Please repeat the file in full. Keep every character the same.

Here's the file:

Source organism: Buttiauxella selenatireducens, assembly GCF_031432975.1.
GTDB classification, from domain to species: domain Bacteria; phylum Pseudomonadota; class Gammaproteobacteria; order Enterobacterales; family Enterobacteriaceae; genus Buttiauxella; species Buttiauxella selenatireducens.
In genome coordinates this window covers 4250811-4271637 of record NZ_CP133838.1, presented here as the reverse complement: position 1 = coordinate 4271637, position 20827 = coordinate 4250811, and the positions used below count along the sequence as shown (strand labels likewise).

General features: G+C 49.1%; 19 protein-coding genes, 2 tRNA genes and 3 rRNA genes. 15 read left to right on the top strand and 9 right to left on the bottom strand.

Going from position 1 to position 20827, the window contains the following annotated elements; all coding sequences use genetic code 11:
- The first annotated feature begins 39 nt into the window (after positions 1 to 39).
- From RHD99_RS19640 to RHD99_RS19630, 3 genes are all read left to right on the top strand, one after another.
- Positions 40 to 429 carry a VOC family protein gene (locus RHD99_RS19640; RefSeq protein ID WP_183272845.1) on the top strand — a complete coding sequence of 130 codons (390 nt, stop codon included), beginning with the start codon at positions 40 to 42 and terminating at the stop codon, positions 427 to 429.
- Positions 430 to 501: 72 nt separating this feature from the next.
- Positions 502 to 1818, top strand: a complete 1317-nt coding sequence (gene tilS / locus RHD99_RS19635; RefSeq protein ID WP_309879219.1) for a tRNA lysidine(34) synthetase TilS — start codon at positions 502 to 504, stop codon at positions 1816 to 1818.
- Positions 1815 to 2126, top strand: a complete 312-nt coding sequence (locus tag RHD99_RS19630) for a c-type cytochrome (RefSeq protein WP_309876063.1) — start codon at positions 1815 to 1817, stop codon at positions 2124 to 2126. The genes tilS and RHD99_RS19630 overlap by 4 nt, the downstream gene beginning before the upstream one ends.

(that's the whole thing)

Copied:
Source organism: Buttiauxella selenatireducens, assembly GCF_031432975.1.
GTDB classification, from domain to species: domain Bacteria; phylum Pseudomonadota; class Gammaproteobacteria; order Enterobacterales; family Enterobacteriaceae; genus Buttiauxella; species Buttiauxella selenatireducens.
In genome coordinates this window covers 4250811-4271637 of record NZ_CP133838.1, presented here as the reverse complement: position 1 = coordinate 4271637, position 20827 = coordinate 4250811, and the positions used below count along the sequence as shown (strand labels likewise).

General features: G+C 49.1%; 19 protein-coding genes, 2 tRNA genes and 3 rRNA genes. 15 read left to right on the top strand and 9 right to left on the bottom strand.

Going from position 1 to position 20827, the window contains the following annotated elements; all coding sequences use genetic code 11:
- The first annotated feature begins 39 nt into the window (after positions 1 to 39).
- From RHD99_RS19640 to RHD99_RS19630, 3 genes are all read left to right on the top strand, one after another.
- Positions 40 to 429 carry a VOC family protein gene (locus RHD99_RS19640; RefSeq protein ID WP_183272845.1) on the top strand — a complete coding sequence of 130 codons (390 nt, stop codon included), beginning with the start codon at positions 40 to 42 and terminating at the stop codon, positions 427 to 429.
- Positions 430 to 501: 72 nt separating this feature from the next.
- Positions 502 to 1818, top strand: a complete 1317-nt coding sequence (gene tilS / locus RHD99_RS19635; RefSeq protein ID WP_309879219.1) for a tRNA lysidine(34) synthetase TilS — start codon at positions 502 to 504, stop codon at positions 1816 to 1818.
- Positions 1815 to 2126, top strand: a complete 312-nt coding sequence (locus tag RHD99_RS19630) for a c-type cytochrome (RefSeq protein WP_309876063.1) — start codon at positions 1815 to 1817, stop codon at positions 2124 to 2126. The genes tilS and RHD99_RS19630 overlap by 4 nt, the downstream gene beginning before the upstream one ends.